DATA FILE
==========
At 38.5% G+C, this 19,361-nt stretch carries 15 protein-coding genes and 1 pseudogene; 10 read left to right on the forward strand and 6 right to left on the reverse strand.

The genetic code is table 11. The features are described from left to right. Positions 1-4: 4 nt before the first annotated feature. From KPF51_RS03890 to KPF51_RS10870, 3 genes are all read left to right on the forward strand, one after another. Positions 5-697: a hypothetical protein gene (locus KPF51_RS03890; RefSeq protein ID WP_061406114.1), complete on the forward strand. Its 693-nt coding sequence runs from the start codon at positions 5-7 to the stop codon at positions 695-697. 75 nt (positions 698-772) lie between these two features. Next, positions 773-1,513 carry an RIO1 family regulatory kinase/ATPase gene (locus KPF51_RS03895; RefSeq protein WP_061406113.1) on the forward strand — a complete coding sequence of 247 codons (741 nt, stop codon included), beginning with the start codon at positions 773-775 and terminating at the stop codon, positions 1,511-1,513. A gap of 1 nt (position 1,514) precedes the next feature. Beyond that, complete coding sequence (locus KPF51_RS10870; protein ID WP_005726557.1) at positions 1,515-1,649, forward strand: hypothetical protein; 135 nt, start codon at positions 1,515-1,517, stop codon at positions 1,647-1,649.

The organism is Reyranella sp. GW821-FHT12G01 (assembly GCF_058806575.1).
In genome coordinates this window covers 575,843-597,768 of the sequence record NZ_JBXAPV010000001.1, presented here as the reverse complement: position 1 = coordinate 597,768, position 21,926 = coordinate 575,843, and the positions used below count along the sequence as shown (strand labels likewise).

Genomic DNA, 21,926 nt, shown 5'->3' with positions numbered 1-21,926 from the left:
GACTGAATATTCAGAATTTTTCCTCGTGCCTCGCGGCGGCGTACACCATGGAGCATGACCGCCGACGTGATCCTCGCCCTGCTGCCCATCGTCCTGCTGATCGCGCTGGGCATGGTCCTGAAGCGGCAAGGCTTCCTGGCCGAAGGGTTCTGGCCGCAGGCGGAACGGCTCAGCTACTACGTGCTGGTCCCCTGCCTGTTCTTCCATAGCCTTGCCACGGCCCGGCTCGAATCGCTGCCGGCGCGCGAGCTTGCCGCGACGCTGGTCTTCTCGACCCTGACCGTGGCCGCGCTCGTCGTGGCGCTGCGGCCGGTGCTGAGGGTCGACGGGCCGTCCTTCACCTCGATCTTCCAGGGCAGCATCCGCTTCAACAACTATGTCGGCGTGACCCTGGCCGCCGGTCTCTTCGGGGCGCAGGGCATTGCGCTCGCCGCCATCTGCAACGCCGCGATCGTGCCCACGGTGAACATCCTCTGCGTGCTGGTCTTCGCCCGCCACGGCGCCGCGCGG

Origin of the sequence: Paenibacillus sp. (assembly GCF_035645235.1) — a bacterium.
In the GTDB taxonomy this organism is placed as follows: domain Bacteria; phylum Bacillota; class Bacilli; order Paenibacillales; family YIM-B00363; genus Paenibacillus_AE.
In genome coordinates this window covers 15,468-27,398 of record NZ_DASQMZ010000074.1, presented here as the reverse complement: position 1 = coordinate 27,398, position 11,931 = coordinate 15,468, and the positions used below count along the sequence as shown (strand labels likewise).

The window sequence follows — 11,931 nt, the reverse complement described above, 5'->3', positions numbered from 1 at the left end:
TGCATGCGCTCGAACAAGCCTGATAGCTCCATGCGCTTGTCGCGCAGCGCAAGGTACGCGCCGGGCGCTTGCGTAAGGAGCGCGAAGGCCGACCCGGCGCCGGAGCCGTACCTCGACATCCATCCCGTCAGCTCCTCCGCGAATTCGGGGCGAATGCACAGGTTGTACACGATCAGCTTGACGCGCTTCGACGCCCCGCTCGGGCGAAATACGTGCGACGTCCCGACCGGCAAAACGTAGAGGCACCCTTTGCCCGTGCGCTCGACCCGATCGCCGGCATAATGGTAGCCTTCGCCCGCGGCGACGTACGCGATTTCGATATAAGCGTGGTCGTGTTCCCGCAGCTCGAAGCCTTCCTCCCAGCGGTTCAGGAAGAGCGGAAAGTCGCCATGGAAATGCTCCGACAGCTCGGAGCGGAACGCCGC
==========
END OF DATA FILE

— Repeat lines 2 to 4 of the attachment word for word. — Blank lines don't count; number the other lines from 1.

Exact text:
The genetic code is table 11. The features are described from left to right. Positions 1-4: 4 nt before the first annotated feature. From KPF51_RS03890 to KPF51_RS10870, 3 genes are all read left to right on the forward strand, one after another. Positions 5-697: a hypothetical protein gene (locus KPF51_RS03890; RefSeq protein ID WP_061406114.1), complete on the forward strand. Its 693-nt coding sequence runs from the start codon at positions 5-7 to the stop codon at positions 695-697. 75 nt (positions 698-772) lie between these two features. Next, positions 773-1,513 carry an RIO1 family regulatory kinase/ATPase gene (locus KPF51_RS03895; RefSeq protein WP_061406113.1) on the forward strand — a complete coding sequence of 247 codons (741 nt, stop codon included), beginning with the start codon at positions 773-775 and terminating at the stop codon, positions 1,511-1,513. A gap of 1 nt (position 1,514) precedes the next feature. Beyond that, complete coding sequence (locus KPF51_RS10870; protein ID WP_005726557.1) at positions 1,515-1,649, forward strand: hypothetical protein; 135 nt, start codon at positions 1,515-1,517, stop codon at positions 1,647-1,649.

The organism is Reyranella sp. GW821-FHT12G01 (assembly GCF_058806575.1).
In genome coordinates this window covers 575,843-597,768 of the sequence record NZ_JBXAPV010000001.1, presented here as the reverse complement: position 1 = coordinate 597,768, position 21,926 = coordinate 575,843, and the positions used below count along the sequence as shown (strand labels likewise).